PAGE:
- The MIGreenPower program offers eligible electric customers several ways to support clean energy voluntarily
- The shift makes Dearborn the largest municipality in Michigan to participate in the voluntary renewable energy program
By implementing DTE Energy’s MIGreenPower program, Dearborn has planned to switch all of its city buildings to 100% renewable energy sources by 2026.
This step will be helpful for the environment and also taxpayer dollars. The shift makes Dearborn the largest municipality in Michigan to participate in the voluntary renewable energy program.
“It’s the right thing for the environment, and it makes financial sense,” Dearborn City Councilmember Mustapha Hammoud said.
The MIGreenPower program offers eligible electric customers several ways to support clean energy voluntarily. Customers can choose to use any percentage of clean energy, but the city of Dearborn decided to commit fully.
“Customers can help the environment by adopting renewables without having to do anything at home or their businesses,” DTE Energy Director of Renewable Solutions Knox Cameron said. “By 2026, the city of Dearborn can proudly claim that they will be 100% renewable… without adjusting anything to their operations, their buildings.”
Hammoud says he signed his personal home up for the program to use more clean energy, and proposed to city council for all city buildings to follow suit. City council passed the change and Hammoud says Dearborn taxpayers will see the positive financial effects.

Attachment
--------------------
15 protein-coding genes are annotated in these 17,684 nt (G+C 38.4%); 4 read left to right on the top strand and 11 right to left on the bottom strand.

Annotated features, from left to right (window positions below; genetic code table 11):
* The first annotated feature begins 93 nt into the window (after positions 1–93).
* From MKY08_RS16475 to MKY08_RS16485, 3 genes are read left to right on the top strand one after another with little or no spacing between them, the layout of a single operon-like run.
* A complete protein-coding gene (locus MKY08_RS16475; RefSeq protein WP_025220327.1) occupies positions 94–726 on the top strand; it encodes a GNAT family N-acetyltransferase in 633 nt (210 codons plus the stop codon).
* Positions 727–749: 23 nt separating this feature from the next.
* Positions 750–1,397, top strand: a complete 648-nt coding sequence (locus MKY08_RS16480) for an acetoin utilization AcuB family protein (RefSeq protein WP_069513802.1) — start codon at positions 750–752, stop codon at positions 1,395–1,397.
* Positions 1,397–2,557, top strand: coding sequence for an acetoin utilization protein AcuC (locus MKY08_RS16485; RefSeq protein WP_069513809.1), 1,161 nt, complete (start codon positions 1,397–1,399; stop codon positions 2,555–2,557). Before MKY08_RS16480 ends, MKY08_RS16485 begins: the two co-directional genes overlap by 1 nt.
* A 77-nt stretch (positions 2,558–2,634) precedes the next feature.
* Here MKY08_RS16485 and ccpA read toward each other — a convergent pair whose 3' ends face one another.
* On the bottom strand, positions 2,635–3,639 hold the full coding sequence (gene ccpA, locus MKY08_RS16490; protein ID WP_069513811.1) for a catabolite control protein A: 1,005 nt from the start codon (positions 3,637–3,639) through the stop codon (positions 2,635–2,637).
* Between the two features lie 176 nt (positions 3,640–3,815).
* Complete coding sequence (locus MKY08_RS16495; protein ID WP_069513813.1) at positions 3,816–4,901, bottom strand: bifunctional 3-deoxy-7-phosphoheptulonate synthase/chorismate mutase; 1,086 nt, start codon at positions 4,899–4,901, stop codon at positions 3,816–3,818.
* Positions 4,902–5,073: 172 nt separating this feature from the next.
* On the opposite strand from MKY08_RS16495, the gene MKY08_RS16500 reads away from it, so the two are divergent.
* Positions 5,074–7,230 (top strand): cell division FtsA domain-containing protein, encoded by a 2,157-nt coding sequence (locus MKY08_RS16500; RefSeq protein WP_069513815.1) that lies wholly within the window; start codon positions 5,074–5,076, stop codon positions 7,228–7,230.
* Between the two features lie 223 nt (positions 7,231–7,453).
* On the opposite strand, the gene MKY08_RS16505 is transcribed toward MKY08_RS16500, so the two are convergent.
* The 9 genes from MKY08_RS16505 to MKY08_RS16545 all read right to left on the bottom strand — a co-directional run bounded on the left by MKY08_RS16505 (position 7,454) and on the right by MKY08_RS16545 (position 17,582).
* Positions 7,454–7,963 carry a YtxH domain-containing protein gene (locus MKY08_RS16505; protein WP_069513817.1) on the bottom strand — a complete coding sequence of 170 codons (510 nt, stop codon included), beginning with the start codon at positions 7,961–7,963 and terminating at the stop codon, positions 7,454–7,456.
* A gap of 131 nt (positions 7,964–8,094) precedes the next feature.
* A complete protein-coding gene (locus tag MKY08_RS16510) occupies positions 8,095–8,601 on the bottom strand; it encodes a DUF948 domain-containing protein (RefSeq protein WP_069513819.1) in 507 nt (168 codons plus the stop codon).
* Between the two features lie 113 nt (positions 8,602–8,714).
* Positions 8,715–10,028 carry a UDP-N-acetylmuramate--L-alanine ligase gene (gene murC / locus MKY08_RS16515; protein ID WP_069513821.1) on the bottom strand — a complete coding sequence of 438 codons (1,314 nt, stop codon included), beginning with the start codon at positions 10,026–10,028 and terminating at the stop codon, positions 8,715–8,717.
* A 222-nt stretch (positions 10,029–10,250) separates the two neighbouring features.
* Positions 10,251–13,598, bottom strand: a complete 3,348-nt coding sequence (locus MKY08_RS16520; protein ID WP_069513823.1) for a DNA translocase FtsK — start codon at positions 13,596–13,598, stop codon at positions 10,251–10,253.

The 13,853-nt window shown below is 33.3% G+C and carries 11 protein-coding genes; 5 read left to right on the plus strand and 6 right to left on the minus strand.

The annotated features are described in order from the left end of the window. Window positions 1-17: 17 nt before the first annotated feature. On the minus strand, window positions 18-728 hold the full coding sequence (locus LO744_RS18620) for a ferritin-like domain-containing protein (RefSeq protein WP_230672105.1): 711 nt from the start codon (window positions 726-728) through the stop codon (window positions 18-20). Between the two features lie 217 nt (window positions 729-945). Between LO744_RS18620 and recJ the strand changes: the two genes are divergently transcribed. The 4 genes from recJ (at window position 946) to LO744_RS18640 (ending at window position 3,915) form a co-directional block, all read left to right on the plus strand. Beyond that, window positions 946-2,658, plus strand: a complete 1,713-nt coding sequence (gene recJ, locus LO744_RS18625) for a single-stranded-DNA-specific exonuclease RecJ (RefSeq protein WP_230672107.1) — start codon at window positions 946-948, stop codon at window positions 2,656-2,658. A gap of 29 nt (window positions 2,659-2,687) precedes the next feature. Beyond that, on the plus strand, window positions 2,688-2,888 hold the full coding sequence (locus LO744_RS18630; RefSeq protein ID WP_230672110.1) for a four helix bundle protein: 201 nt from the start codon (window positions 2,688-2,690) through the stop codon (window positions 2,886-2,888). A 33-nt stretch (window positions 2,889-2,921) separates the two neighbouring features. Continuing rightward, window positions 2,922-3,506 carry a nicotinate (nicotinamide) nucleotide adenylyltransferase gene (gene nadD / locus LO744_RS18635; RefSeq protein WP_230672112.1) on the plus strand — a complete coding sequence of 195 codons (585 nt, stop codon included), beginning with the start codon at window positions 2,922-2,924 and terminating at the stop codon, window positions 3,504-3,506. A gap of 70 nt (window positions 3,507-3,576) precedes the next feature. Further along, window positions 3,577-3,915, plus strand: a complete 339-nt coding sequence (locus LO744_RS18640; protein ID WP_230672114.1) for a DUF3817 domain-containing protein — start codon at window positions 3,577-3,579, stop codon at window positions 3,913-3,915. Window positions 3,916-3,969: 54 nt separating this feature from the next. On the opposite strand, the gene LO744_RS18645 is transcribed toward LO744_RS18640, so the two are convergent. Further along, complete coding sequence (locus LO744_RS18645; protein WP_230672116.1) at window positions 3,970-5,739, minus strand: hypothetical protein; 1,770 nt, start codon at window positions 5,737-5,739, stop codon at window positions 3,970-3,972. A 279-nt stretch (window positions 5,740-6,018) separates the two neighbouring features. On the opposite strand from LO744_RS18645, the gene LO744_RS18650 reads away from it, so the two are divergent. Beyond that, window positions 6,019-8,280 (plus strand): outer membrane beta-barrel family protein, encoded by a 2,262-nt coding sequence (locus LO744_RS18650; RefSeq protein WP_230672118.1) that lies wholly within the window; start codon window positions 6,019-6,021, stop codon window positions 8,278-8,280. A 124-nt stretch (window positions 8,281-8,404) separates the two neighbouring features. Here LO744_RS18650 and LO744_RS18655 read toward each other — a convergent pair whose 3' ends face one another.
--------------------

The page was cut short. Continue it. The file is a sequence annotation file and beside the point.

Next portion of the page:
“Our city budget has been constrained, and so we’re trying to find savings anywhere we can rather than raising taxes,” he said.
He expects the 20-year commitment with DTE Energy will save taxpayers approximately $200,000 per year. That money can then be used for other top priorities for the city, including the Warren Avenue project.
“We’re going to need engineers for that and we need to be competitive because our salaries for that are just not it,” Hammoud said.
Dearborn business owners on Warren Avenue say they welcome the dedication to expanding and improving Warren Avenue and applaud the city for trying to save taxpayer dollars.
“I’m a fan of clean energy, especially if it’s good for the environment,” Cell Phones and Repairs owner Hadi Hachem said. “It is a cool thing. I mean, our city here is always making history.”